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Dell's server business booms

Dell Computer reels in several large orders for its high-end servers and gains ground in the crucial server market.

Dell Computer(DELL), riding high after posting strong financial numbers, will announce that it has received large orders for its high-end server computers, indicating yet again that it is gaining ground in this critical market.

Dell said that it has received a large order from Dayton Hudson's Target discount store chain with over 673 locations across the United States.

The company will supply 850 of its newest high-end PowerEdge 6100 servers to Target. Eventually, Target will put a Dell 6100 PowerEdge server in every store in the United States, according to a Dell spokesperson.

The PowerEdge 6100 is Dell's newest Pentium Pro-based multiprocessor server, using as many as four of Intel's most powerful processors in one system. The 6100 also boasts hard disk drive capacity up to a massive 342GB.

This good news for Dell supports a 1996 International Data Corporation (IDC) report that showed Dell had become the fourth largest server vendor in the U.S. behind Compaq, Hewlett-Packard, and IBM.

Dell said its server business grew more than 300 percent over the same period last year.

A large order has also been received from AT&T Wireless Services for the 4100 series of PowerEdge Pentium Pro servers, Dell said. AT&T Wireless may also purchase 6100 servers, according to Dell.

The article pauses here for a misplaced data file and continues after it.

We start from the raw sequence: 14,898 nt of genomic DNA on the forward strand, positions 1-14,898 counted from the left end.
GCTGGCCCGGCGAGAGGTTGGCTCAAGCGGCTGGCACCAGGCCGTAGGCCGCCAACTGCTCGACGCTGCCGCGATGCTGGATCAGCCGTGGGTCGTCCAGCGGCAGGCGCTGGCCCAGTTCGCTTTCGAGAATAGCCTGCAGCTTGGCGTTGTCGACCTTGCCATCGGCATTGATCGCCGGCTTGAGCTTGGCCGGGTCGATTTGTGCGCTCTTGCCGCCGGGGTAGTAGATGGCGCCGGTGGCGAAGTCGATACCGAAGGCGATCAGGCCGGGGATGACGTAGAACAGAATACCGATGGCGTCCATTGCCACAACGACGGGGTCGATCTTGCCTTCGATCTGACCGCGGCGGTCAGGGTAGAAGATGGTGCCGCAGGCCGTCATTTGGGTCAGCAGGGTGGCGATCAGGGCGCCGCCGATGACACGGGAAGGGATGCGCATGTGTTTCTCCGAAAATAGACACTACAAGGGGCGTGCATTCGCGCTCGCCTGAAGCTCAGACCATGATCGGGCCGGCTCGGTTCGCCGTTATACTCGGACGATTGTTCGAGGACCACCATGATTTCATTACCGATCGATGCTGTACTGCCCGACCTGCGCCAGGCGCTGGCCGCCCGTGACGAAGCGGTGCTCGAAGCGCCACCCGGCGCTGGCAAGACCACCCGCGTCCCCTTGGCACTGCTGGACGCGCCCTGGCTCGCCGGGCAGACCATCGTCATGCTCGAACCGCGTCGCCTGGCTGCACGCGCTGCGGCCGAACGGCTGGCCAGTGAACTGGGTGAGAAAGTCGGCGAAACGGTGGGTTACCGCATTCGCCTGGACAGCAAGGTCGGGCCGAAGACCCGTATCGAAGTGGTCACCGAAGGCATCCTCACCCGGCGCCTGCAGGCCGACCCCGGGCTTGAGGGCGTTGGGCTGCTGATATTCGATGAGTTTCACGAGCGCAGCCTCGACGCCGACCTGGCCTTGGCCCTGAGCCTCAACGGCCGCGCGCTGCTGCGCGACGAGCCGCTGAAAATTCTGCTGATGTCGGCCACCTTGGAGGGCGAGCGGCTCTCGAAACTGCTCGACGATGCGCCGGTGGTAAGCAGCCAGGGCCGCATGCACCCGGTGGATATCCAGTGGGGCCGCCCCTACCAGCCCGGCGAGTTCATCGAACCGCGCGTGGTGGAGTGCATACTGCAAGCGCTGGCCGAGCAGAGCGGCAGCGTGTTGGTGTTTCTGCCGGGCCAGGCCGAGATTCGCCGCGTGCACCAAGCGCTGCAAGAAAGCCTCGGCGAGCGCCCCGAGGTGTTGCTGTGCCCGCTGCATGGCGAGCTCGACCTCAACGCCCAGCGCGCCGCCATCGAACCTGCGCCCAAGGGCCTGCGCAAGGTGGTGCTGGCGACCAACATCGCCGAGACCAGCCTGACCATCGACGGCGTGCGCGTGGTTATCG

Dell is also planning to enter into the server clustering market later this year. Clustering has historically been the exclusive realm of server heavyweights such as IBM, Hewlett-Packard, and Compaq.

Clustering of Intel processor-based servers is becoming an extremely important technology for these vendors since it gives them the opportunity to make inroads into a lucrative market traditionally dominated by RISC processor-based Unix server vendors.

In clustering, a group of servers are strung together and talk to each other constantly, so if one of them goes down, one or more of the other servers kicks in. This allows a company's servers to continue to operate even in the event of a server crash, which can potentially paralyze a business.